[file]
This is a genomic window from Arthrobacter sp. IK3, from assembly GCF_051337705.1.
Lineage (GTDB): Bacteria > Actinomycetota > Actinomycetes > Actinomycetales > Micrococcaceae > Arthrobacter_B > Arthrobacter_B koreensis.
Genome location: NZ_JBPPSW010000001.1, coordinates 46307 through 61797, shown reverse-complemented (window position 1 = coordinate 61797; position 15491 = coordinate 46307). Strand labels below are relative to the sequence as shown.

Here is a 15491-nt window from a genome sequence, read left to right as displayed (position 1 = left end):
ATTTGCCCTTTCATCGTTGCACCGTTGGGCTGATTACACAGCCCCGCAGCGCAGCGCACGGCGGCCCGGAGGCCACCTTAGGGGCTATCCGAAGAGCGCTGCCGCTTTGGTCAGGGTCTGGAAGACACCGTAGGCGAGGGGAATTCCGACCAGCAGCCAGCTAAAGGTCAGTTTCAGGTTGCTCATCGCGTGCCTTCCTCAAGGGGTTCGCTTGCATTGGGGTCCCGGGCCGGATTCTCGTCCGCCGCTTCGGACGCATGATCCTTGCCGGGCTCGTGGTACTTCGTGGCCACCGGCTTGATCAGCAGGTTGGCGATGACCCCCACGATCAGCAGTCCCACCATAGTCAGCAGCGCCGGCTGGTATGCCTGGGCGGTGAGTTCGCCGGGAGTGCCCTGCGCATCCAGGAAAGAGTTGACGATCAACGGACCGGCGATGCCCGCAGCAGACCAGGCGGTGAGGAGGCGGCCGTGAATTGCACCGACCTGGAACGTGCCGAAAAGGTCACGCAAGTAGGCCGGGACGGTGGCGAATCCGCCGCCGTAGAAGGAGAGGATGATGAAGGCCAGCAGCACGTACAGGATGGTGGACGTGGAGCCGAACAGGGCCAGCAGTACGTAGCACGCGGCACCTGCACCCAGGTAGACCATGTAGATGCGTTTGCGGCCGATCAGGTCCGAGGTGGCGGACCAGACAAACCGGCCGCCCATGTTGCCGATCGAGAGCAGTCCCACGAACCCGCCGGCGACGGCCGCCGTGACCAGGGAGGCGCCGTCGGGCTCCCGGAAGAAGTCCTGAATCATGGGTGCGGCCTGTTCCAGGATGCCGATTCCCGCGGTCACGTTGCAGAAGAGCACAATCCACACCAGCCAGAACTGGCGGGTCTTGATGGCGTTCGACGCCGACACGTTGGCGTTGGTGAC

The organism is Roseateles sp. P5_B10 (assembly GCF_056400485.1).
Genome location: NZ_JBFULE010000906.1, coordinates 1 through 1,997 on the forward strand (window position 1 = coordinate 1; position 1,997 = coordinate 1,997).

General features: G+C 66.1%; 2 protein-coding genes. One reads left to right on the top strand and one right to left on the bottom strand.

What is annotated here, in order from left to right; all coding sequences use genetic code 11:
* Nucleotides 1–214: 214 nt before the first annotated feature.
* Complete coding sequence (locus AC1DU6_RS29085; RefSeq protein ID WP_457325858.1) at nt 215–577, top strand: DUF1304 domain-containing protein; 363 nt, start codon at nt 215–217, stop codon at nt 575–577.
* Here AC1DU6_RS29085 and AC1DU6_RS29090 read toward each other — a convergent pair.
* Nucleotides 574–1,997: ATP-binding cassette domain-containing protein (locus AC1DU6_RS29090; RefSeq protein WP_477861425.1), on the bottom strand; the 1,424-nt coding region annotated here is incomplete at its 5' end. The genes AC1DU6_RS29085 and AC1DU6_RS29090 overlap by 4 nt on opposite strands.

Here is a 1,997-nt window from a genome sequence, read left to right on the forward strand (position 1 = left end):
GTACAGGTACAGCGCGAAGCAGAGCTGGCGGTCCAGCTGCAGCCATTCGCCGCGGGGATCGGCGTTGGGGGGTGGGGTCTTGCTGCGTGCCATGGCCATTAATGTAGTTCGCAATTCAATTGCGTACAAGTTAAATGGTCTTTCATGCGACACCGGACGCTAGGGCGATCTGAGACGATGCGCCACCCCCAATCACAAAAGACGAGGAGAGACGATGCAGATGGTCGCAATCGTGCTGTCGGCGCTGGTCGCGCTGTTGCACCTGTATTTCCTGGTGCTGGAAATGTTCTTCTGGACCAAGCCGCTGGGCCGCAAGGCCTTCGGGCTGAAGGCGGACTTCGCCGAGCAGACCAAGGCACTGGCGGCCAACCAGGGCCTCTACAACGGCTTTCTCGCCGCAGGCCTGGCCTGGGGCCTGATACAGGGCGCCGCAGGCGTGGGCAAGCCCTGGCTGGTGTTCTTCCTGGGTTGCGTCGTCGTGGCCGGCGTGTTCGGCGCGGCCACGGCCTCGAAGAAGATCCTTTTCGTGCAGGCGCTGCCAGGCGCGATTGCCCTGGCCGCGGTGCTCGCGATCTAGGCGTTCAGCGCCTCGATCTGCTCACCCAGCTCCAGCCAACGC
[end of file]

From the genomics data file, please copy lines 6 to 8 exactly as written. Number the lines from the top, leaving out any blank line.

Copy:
The organism is Roseateles sp. P5_B10 (assembly GCF_056400485.1).
Genome location: NZ_JBFULE010000906.1, coordinates 1 through 1,997 on the forward strand (window position 1 = coordinate 1; position 1,997 = coordinate 1,997).

General features: G+C 66.1%; 2 protein-coding genes. One reads left to right on the top strand and one right to left on the bottom strand.